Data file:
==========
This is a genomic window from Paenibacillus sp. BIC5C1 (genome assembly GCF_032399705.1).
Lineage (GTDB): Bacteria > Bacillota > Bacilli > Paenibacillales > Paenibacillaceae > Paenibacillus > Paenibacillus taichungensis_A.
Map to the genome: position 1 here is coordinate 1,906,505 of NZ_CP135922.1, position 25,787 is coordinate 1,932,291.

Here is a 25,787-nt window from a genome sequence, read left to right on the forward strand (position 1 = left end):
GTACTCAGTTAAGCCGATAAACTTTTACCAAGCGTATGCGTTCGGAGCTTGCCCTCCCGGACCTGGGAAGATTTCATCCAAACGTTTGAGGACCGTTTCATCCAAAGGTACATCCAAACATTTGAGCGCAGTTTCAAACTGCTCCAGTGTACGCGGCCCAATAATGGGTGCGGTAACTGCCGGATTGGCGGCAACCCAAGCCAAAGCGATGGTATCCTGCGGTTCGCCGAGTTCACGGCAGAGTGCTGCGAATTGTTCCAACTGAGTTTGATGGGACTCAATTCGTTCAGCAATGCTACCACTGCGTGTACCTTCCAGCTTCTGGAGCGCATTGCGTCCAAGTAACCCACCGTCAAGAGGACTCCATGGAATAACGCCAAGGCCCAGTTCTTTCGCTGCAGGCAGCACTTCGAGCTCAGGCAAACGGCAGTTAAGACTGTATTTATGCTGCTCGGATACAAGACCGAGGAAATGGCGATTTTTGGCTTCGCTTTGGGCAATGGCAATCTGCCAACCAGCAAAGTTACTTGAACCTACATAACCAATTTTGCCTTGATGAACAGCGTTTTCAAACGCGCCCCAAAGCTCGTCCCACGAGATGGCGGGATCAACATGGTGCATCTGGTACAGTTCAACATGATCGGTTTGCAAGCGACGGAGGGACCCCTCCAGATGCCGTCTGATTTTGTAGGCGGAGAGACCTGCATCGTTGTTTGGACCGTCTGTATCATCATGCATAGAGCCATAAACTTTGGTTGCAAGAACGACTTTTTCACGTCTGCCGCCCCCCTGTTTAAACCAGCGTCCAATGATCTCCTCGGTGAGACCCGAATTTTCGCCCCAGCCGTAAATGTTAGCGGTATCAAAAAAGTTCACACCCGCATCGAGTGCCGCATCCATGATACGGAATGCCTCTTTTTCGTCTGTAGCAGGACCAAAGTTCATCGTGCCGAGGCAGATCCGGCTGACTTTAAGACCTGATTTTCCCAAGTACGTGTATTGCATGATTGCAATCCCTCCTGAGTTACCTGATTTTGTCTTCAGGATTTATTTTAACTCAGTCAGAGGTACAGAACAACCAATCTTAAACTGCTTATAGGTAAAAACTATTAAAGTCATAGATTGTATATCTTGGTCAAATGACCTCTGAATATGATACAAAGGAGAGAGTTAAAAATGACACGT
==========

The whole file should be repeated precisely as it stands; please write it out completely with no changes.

This is a genomic window from Paenibacillus sp. BIC5C1 (genome assembly GCF_032399705.1).
Lineage (GTDB): Bacteria > Bacillota > Bacilli > Paenibacillales > Paenibacillaceae > Paenibacillus > Paenibacillus taichungensis_A.
Map to the genome: position 1 here is coordinate 1,906,505 of NZ_CP135922.1, position 25,787 is coordinate 1,932,291.

Here is a 25,787-nt window from a genome sequence, read left to right on the forward strand (position 1 = left end):
GTACTCAGTTAAGCCGATAAACTTTTACCAAGCGTATGCGTTCGGAGCTTGCCCTCCCGGACCTGGGAAGATTTCATCCAAACGTTTGAGGACCGTTTCATCCAAAGGTACATCCAAACATTTGAGCGCAGTTTCAAACTGCTCCAGTGTACGCGGCCCAATAATGGGTGCGGTAACTGCCGGATTGGCGGCAACCCAAGCCAAAGCGATGGTATCCTGCGGTTCGCCGAGTTCACGGCAGAGTGCTGCGAATTGTTCCAACTGAGTTTGATGGGACTCAATTCGTTCAGCAATGCTACCACTGCGTGTACCTTCCAGCTTCTGGAGCGCATTGCGTCCAAGTAACCCACCGTCAAGAGGACTCCATGGAATAACGCCAAGGCCCAGTTCTTTCGCTGCAGGCAGCACTTCGAGCTCAGGCAAACGGCAGTTAAGACTGTATTTATGCTGCTCGGATACAAGACCGAGGAAATGGCGATTTTTGGCTTCGCTTTGGGCAATGGCAATCTGCCAACCAGCAAAGTTACTTGAACCTACATAACCAATTTTGCCTTGATGAACAGCGTTTTCAAACGCGCCCCAAAGCTCGTCCCACGAGATGGCGGGATCAACATGGTGCATCTGGTACAGTTCAACATGATCGGTTTGCAAGCGACGGAGGGACCCCTCCAGATGCCGTCTGATTTTGTAGGCGGAGAGACCTGCATCGTTGTTTGGACCGTCTGTATCATCATGCATAGAGCCATAAACTTTGGTTGCAAGAACGACTTTTTCACGTCTGCCGCCCCCCTGTTTAAACCAGCGTCCAATGATCTCCTCGGTGAGACCCGAATTTTCGCCCCAGCCGTAAATGTTAGCGGTATCAAAAAAGTTCACACCCGCATCGAGTGCCGCATCCATGATACGGAATGCCTCTTTTTCGTCTGTAGCAGGACCAAAGTTCATCGTGCCGAGGCAGATCCGGCTGACTTTAAGACCTGATTTTCCCAAGTACGTGTATTGCATGATTGCAATCCCTCCTGAGTTACCTGATTTTGTCTTCAGGATTTATTTTAACTCAGTCAGAGGTACAGAACAACCAATCTTAAACTGCTTATAGGTAAAAACTATTAAAGTCATAGATTGTATATCTTGGTCAAATGACCTCTGAATATGATACAAAGGAGAGAGTTAAAAATGACACGT